Are You Doing It For The Firm? Or For The Club?

A consultant recently asked "Are you making this decision for the firm, or are you making this decision for the club?" The question has stuck with me and it is one that I've asked others when it comes time to make decisions that are going to cause some people to have to change their habits. It is a pretty straight forward question, but there is a lot of meaning behind it. Do you do something that benefits everyone, and causes pain to a few, or do you do something that has little to no benefit for everyone, but keeps a few select people happy?

Whenever  hear something like this, I immediately think of the scene in the movie Office Space where there is a banner hanging over the staff that asks "Is This Good for the COMPANY?" The Draconian concept of stiffling innovation and individuality and relying upon following every rule and playing your part as a single cog in a great big machine. With "The Firm or The Club" question, however, I don't think it falls into this "Is this good for the Company?" category. Instead, I think it allows for creativity and innovation and discourages the collective and blindly following the rules. In fact, I would say that this question gets raised whenever new ideas and innovation are shot down rather than when new ideas are accepted. Most times when new ideas are dismissed, it tends to fall under the idea that "we can't do that because Partner X, who has been with the firm for 150 years, wouldn't like it."

So the next time you have a discussion about changing the way you are doing business, and the idea is challenged or dismissed, ask those making the decision if they are deciding upon what benefits the firm, or what benefits the club?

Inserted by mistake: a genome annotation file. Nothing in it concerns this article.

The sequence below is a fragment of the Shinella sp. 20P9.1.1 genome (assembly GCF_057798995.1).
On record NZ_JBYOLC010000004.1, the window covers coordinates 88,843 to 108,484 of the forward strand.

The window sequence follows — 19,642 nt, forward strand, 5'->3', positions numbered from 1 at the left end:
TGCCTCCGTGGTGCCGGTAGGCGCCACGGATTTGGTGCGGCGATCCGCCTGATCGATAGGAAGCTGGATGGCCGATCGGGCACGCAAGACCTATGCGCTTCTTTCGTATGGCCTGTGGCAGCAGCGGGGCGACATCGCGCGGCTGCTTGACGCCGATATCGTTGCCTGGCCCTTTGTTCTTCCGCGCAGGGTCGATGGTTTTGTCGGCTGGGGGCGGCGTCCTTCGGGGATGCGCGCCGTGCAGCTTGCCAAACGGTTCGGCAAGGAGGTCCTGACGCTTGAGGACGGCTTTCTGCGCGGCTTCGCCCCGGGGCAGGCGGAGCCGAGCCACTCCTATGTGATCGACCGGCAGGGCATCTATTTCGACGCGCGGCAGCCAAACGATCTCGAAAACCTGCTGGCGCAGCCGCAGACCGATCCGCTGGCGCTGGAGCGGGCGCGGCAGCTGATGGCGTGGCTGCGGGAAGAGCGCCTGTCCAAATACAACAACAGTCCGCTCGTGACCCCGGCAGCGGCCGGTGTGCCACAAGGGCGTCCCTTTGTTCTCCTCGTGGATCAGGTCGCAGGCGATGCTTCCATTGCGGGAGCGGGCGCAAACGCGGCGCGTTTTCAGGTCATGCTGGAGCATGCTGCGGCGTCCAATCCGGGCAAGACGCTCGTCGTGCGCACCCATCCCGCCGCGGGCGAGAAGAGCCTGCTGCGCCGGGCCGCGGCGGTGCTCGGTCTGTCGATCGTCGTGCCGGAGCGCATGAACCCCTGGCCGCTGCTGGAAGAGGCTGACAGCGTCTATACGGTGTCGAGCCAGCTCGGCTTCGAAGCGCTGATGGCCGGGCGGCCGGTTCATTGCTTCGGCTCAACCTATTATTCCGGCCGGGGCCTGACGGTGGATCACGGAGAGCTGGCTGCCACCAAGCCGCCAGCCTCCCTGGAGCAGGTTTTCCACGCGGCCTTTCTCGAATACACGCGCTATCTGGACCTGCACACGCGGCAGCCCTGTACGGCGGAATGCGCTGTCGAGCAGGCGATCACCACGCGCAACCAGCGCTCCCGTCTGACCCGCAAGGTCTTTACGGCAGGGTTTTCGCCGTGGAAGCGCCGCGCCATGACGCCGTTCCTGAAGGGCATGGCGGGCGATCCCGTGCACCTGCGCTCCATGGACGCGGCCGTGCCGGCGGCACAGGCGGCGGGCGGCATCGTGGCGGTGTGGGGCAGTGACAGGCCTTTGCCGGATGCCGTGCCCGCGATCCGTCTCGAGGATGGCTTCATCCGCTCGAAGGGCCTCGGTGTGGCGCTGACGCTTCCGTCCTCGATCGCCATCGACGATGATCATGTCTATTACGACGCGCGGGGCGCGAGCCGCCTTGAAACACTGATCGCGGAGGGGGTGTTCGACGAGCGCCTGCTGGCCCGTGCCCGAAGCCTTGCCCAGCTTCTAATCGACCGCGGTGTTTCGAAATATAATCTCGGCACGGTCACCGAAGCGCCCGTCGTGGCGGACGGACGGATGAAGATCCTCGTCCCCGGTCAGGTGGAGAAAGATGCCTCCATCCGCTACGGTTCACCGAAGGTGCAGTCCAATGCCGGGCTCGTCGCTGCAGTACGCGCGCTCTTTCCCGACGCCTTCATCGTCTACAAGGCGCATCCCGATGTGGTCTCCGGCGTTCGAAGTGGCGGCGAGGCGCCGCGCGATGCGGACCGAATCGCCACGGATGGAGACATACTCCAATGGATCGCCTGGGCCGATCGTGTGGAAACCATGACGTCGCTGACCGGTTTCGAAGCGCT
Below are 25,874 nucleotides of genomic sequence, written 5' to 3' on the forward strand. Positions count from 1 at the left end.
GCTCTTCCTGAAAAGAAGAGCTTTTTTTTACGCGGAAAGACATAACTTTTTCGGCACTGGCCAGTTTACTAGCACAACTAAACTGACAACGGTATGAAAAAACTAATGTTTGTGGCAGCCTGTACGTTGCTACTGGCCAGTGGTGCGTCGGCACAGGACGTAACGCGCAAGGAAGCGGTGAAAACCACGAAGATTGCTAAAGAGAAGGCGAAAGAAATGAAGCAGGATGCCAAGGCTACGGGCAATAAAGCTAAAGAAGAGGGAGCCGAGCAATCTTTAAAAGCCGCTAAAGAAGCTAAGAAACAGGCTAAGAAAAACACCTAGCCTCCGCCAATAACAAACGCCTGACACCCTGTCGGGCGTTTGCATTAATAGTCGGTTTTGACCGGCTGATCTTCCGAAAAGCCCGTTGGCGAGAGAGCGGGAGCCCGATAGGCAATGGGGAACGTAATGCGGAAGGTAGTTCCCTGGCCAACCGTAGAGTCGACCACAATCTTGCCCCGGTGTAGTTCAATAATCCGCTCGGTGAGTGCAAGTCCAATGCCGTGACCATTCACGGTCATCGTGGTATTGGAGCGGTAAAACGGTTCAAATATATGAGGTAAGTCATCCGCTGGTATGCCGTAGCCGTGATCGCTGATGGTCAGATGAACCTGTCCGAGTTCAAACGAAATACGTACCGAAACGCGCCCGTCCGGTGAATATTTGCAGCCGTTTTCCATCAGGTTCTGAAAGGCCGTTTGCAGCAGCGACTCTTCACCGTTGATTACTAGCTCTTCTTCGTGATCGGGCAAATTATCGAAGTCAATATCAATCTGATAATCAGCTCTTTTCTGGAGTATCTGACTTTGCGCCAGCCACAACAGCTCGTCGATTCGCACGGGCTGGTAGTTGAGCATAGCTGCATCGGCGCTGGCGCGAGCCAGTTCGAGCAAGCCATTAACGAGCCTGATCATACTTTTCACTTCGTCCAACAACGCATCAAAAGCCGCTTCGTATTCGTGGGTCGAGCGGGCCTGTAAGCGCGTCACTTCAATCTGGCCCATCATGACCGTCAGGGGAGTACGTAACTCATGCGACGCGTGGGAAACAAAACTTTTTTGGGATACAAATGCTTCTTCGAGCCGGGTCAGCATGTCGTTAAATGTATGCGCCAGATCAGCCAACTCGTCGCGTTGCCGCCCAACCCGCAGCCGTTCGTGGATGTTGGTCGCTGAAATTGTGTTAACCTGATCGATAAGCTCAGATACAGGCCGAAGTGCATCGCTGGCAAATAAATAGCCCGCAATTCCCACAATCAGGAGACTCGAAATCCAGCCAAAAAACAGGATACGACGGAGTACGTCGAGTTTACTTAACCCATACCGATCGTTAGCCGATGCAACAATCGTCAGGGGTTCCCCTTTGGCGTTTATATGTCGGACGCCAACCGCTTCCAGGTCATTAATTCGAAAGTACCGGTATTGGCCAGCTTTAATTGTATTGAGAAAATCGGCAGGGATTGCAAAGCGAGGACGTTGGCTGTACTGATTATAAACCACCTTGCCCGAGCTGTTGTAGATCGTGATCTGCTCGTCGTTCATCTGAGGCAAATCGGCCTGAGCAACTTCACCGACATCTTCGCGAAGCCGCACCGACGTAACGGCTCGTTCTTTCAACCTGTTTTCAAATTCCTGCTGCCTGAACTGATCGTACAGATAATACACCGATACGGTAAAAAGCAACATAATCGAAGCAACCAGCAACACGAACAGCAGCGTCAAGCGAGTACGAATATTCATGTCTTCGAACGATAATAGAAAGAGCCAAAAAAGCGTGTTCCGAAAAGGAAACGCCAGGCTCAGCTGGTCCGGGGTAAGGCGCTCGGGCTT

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Darren Wells said...

I don't think the answer is ever entirely clear when it comes to this debate, especially when motives can often be veiled. A person really has to ask themselves why they are doing something, and they may not always be honest with themselves. Sometimes perception plays a large role in a person's motives.

Tony Chan said...

Business decisions made for the good of the company is based on the assumption that in order for the company to benefit from them all units should work, aspire and function as a collective. Nothing's wrong with that.

However, law firm economics by and large behaves more like the third law of Newtonian physics-- to every action there is always an equal and opposite reaction. The harsh reality is that many firms are probably doing something that have little benefits for everyone but keeping a select few (with hefty accounts) happy.

While the law of physics is well-established and predictable, one can only make an educated guess on the outcome of business decisions. Unidirectional initiatives are rare occurrences in law practice.


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